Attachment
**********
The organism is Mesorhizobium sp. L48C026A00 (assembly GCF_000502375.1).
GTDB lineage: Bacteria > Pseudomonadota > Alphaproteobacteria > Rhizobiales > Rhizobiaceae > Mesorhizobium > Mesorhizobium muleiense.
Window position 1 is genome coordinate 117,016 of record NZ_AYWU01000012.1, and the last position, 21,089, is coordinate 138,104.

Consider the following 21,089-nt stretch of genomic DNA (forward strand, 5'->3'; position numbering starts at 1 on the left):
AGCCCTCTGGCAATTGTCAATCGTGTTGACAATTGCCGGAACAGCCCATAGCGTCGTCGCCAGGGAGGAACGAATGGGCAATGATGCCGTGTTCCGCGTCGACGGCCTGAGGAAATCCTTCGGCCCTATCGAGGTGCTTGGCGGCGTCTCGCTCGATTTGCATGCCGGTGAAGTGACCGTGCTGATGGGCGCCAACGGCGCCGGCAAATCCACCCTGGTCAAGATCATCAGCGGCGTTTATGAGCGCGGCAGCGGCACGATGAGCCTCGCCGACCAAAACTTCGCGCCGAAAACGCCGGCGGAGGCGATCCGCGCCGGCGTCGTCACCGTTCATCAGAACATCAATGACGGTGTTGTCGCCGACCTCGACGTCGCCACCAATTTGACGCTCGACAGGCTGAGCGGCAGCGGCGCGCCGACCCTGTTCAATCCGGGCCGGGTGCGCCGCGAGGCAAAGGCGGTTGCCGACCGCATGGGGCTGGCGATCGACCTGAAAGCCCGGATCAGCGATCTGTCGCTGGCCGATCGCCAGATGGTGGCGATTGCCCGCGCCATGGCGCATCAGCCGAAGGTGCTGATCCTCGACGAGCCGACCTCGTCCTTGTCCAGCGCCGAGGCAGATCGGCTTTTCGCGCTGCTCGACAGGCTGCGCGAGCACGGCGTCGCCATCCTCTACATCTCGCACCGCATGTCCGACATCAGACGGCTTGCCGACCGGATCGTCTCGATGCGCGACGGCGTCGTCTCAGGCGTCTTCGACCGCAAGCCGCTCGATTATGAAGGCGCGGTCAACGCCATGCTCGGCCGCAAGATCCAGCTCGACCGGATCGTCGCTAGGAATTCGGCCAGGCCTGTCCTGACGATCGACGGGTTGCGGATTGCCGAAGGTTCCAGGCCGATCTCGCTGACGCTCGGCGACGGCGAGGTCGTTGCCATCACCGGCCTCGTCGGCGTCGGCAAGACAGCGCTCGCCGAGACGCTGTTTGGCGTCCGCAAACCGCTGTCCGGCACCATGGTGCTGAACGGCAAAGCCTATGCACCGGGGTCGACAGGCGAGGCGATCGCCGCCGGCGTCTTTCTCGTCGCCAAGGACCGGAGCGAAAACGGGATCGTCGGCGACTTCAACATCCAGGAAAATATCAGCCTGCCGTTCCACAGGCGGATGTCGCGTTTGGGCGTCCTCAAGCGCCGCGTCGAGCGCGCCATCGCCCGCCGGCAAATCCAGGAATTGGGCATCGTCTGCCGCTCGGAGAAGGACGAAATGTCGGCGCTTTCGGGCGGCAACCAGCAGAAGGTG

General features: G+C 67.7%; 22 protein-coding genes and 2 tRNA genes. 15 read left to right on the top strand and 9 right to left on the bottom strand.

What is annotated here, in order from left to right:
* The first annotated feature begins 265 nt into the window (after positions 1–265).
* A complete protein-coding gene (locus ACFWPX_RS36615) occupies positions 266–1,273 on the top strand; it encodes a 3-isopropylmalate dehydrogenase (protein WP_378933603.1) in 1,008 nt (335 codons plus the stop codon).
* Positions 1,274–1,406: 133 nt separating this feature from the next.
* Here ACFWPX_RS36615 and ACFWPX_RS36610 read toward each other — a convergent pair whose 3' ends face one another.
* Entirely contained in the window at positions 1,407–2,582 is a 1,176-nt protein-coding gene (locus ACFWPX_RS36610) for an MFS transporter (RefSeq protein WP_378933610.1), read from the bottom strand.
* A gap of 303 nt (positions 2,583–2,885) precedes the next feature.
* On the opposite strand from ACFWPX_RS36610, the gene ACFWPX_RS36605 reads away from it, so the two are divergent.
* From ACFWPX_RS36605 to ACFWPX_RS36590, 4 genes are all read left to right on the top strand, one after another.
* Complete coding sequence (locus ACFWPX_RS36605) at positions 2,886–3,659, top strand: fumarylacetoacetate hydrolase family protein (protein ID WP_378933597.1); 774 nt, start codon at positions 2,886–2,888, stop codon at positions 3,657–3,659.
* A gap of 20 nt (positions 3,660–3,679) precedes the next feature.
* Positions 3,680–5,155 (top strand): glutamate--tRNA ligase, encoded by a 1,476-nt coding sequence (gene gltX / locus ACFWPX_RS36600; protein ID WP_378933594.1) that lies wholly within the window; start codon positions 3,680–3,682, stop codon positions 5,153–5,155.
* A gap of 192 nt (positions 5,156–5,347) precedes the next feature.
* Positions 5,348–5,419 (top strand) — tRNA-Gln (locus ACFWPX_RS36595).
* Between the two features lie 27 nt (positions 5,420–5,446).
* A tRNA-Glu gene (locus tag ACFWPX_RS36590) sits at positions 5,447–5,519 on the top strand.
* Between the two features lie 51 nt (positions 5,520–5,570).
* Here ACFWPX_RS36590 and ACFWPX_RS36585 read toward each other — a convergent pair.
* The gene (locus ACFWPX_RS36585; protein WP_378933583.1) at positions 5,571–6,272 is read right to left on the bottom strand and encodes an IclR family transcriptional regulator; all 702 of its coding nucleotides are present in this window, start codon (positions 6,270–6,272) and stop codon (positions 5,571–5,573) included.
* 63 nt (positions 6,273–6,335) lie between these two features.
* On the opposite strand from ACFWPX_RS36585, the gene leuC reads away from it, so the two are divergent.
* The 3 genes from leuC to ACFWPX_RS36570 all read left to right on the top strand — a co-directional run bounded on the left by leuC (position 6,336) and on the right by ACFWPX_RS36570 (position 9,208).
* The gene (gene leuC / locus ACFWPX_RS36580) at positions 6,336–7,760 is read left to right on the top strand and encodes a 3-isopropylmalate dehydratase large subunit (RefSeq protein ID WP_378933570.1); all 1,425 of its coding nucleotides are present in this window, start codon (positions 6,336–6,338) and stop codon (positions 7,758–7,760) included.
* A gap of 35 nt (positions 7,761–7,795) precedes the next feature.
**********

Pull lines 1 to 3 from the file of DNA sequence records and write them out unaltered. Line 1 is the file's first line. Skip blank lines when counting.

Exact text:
The organism is Mesorhizobium sp. L48C026A00 (assembly GCF_000502375.1).
GTDB lineage: Bacteria > Pseudomonadota > Alphaproteobacteria > Rhizobiales > Rhizobiaceae > Mesorhizobium > Mesorhizobium muleiense.
Window position 1 is genome coordinate 117,016 of record NZ_AYWU01000012.1, and the last position, 21,089, is coordinate 138,104.